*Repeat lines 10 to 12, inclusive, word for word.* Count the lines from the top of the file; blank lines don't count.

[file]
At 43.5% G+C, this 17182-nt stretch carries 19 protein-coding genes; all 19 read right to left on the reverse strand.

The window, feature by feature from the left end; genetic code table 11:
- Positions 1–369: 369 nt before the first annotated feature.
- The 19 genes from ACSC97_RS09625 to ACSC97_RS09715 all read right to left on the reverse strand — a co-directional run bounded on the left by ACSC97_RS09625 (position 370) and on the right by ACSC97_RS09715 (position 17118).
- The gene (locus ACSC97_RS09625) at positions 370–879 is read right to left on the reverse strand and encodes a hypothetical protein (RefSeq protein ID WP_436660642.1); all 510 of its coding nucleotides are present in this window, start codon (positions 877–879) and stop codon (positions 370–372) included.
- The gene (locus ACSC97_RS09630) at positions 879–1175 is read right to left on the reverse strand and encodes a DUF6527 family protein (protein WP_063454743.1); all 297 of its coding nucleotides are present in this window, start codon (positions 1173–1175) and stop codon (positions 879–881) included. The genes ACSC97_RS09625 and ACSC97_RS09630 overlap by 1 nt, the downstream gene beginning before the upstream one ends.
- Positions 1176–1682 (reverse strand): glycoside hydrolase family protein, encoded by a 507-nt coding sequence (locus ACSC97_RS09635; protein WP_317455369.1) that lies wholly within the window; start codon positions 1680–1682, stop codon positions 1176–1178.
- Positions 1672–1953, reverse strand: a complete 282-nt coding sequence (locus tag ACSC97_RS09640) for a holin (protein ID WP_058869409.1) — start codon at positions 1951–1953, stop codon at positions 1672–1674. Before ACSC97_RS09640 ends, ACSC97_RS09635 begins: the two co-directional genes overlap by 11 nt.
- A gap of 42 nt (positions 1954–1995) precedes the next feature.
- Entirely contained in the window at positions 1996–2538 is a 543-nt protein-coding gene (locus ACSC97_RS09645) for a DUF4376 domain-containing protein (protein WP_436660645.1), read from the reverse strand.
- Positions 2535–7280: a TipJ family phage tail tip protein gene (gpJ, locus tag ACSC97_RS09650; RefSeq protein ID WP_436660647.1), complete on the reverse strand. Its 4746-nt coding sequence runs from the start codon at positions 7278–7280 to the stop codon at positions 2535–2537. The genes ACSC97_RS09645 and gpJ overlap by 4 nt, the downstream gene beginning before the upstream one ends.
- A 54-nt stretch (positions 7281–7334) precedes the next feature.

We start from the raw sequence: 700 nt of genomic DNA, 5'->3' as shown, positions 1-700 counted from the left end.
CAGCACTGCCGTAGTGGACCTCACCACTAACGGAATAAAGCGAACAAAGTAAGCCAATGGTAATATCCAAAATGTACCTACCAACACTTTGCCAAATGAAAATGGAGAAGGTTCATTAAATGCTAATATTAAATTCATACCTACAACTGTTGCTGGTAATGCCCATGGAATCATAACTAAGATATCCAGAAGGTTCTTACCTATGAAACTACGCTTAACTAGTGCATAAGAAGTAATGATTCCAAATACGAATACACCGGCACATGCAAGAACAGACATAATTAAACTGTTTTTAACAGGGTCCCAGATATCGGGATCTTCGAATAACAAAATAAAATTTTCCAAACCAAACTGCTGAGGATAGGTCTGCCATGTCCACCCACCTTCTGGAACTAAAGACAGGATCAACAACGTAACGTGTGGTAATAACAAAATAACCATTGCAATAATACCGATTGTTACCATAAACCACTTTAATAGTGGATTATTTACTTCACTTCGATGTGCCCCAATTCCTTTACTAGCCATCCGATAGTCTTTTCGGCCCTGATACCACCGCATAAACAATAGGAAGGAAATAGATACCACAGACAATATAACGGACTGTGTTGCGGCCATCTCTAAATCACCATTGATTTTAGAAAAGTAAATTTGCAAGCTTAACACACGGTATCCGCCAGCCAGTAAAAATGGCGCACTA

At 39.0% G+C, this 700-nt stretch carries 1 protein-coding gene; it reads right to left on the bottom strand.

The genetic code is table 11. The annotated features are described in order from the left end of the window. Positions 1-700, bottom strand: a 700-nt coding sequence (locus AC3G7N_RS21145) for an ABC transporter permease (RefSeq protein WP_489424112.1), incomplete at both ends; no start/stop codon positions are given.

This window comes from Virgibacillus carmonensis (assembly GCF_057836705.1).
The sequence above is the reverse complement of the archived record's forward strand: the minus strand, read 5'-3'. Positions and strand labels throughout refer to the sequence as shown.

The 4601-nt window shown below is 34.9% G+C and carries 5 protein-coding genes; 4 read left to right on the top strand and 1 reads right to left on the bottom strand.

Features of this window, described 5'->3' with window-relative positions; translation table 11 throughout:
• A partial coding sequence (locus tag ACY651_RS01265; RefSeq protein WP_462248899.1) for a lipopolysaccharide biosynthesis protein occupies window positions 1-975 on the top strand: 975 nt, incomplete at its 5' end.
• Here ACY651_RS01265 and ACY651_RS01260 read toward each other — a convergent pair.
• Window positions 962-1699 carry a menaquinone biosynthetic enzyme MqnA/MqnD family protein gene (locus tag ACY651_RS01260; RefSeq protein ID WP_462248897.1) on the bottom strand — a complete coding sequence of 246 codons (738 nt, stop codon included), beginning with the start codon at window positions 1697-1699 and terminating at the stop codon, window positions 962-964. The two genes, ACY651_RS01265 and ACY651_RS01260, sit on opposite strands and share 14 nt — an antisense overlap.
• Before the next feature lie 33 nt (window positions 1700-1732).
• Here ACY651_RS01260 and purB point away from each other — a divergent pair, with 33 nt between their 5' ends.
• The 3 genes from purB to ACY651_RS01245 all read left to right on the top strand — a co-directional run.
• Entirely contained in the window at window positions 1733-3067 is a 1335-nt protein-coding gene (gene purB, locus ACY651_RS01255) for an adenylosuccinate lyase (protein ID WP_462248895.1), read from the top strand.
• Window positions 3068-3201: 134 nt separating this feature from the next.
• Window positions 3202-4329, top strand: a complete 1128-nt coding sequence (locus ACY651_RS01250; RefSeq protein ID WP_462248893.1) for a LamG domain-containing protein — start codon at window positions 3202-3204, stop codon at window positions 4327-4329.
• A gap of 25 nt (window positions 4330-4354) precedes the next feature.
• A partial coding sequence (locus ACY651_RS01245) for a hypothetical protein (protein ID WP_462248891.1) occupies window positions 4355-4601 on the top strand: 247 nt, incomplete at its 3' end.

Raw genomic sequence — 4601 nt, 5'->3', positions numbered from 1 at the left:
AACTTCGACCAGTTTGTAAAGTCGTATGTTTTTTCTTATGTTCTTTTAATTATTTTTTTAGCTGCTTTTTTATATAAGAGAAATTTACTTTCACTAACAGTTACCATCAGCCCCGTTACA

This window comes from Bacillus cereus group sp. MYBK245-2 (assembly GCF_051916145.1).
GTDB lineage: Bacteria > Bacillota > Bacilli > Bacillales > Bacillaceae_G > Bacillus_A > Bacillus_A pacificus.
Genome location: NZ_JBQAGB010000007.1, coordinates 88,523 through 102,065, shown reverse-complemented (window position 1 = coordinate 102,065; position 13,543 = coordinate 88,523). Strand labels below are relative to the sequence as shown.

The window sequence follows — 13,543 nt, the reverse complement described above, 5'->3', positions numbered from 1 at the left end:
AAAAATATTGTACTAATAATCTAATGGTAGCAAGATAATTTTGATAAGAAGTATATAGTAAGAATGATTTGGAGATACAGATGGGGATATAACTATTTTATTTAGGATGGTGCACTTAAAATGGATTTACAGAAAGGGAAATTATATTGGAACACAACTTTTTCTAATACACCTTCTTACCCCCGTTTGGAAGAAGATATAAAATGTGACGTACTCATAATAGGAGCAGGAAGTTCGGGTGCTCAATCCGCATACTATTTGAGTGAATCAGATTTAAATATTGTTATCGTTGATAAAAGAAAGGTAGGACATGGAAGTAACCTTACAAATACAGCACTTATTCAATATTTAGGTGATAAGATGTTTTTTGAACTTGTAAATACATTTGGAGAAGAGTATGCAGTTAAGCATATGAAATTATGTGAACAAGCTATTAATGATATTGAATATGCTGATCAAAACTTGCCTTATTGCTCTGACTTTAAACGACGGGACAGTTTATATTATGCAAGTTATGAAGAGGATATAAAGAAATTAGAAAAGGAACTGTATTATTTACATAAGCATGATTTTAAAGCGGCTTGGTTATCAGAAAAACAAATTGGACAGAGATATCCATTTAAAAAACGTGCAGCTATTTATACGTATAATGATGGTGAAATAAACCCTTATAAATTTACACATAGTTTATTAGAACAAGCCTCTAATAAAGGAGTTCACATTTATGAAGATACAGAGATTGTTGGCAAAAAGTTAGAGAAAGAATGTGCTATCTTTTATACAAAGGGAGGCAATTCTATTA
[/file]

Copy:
- Entirely contained in the window at positions 1996–2538 is a 543-nt protein-coding gene (locus ACSC97_RS09645) for a DUF4376 domain-containing protein (protein WP_436660645.1), read from the reverse strand.
- Positions 2535–7280: a TipJ family phage tail tip protein gene (gpJ, locus tag ACSC97_RS09650; RefSeq protein ID WP_436660647.1), complete on the reverse strand. Its 4746-nt coding sequence runs from the start codon at positions 7278–7280 to the stop codon at positions 2535–2537. The genes ACSC97_RS09645 and gpJ overlap by 4 nt, the downstream gene beginning before the upstream one ends.
- A 54-nt stretch (positions 7281–7334) precedes the next feature.